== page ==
Bill would end searches of electronic devices for U.S. citizens returning from travel abroad

Can the feds search your phone at the border?

Privacy rights have been eroded in the endless war on terror

Staff Report

Colorado Congressman Jared Polis (D-Boulder) wants to limit the U.S. government’s ability to search your electronic devices when you return from overseas travel. A new bill Polis introduced this week, the Protecting Data at the Border Act, would make it harder for federal agents to seize and search your laptop, smartphone or tablet.

The legislation was introduced jointly on April 4, as H.R. 1899 in the House by Rep. Jared Polis (D-CO2) and S. 823 in the Senate by Sen. Ron Wyden (D-OR). Specifically, it would prevent customs officials at the border  from searching anybody’s digital device without a warrant. Privacy and civil rights advocates have long argued that warrantless searches of devices at the border are illegal.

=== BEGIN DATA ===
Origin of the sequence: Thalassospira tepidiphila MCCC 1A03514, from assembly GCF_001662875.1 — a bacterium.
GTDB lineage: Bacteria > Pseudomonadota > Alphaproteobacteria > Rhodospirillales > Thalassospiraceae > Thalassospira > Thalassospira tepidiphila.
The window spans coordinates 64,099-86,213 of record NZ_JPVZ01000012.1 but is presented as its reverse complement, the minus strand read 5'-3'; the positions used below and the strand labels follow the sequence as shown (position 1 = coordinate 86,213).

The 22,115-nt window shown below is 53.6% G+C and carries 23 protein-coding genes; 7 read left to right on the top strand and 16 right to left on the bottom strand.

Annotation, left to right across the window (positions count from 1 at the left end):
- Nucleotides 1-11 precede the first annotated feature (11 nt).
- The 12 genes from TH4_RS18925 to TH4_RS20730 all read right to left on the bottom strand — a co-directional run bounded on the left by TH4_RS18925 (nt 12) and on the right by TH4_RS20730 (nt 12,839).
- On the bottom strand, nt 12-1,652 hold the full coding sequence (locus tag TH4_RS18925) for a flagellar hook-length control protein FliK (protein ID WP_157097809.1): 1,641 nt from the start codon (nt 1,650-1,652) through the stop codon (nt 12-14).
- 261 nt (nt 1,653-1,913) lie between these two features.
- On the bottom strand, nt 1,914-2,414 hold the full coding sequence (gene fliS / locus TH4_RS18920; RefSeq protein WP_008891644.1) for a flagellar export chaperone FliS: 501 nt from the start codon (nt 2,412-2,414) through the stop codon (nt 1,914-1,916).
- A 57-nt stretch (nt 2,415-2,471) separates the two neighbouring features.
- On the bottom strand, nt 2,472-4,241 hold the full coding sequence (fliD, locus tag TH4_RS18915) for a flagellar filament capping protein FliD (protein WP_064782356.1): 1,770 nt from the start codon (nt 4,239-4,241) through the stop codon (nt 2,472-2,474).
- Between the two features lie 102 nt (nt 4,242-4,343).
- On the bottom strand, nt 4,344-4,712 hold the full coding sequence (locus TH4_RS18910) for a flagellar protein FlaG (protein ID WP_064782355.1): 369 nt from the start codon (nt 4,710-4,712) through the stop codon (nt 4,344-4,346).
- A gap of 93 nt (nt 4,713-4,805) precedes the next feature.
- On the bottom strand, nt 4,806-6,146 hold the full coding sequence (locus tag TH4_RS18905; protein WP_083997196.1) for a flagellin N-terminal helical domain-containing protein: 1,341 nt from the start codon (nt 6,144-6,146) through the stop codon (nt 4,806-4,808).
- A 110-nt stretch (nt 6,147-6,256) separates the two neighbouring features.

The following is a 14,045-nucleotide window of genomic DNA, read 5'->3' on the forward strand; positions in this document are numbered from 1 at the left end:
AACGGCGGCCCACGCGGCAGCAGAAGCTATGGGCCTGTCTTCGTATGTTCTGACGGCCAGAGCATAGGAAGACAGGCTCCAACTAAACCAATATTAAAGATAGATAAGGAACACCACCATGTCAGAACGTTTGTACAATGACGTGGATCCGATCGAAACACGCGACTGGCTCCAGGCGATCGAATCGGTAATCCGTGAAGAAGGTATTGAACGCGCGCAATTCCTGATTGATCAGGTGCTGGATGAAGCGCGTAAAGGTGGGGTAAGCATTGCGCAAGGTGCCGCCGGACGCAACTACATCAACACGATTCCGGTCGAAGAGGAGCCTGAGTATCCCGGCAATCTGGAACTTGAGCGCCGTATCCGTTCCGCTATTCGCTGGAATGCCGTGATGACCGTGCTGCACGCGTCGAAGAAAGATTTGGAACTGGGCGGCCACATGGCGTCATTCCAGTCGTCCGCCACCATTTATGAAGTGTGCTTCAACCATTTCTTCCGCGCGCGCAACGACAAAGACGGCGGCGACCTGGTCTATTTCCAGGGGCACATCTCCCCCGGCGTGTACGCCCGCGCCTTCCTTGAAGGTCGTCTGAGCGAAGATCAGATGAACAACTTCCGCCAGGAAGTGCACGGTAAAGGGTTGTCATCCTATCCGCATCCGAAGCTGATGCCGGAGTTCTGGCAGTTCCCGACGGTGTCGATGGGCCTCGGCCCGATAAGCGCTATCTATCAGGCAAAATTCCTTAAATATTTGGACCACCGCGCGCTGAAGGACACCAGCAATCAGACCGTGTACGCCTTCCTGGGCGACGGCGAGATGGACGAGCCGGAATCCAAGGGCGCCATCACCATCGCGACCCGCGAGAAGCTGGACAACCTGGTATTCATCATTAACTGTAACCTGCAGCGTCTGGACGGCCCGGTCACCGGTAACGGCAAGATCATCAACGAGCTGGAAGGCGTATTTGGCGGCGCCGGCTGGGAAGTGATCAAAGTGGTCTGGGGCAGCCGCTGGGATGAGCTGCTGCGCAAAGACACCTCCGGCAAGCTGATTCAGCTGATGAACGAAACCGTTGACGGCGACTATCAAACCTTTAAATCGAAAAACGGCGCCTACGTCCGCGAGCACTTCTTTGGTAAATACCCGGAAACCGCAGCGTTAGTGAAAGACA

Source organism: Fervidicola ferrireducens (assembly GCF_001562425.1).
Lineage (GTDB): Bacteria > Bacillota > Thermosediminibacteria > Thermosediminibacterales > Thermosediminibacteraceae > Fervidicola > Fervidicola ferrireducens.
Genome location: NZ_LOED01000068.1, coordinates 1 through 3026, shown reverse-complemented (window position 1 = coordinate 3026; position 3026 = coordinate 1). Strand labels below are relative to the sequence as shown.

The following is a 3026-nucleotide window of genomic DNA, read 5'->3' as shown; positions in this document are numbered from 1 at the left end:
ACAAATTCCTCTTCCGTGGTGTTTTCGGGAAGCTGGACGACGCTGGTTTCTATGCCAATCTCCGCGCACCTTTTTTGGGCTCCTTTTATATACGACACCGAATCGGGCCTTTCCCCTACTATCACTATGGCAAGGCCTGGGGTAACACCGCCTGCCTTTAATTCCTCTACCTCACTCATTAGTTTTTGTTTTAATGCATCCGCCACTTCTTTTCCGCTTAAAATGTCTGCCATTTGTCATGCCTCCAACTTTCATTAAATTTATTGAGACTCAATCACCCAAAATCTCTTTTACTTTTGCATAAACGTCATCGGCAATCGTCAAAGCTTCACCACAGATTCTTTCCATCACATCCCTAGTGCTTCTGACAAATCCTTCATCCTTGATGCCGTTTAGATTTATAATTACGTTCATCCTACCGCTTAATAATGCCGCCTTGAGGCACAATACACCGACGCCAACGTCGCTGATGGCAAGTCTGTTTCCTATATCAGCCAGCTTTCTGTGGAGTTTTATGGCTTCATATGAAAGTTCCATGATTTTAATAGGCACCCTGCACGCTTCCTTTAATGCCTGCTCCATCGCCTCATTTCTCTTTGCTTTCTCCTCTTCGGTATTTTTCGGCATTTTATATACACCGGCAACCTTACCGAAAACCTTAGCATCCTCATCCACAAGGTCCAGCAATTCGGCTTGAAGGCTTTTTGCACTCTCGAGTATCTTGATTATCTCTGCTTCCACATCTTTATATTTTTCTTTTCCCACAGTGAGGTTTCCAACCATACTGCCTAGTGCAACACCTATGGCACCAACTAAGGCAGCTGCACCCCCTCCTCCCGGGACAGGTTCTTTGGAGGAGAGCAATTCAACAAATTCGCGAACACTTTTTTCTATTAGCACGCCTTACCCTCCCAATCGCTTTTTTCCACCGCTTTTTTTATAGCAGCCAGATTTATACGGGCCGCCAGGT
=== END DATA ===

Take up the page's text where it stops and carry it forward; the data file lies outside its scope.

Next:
“Until the 21st century, the border search exception to the Fourth Amendment’s warrant requirement was limited to the items travelers could carry with them when crossing the international border. The ‘amount of private information carried by international travelers was traditionally circumscribed by the size of the traveler’s luggage or automobile,’” the Electronic Frontier Foundation wrote in an amicus brief in a lawsuit on such searches.

Federal officials have said, with no evidence, that such searches help fight terrorism. The bill faces a tough uphill battle in Congress, where the fight against terrorism seems to justify nearly anything.

According to GovTrack.us, the House bill has attracted 12 cosponsors, 11 Democrats plus Rep. Blake Farenthold (R-TX27), and awaits a vote in the House Homeland Security Committee. The Senate bill has attracted two bipartisan cosponsors, Sens. Rand Paul (R-KY) and Ed Markey (D-MA). It awaits a vote in the Senate Homeland Security and Governmental Affairs Committee.

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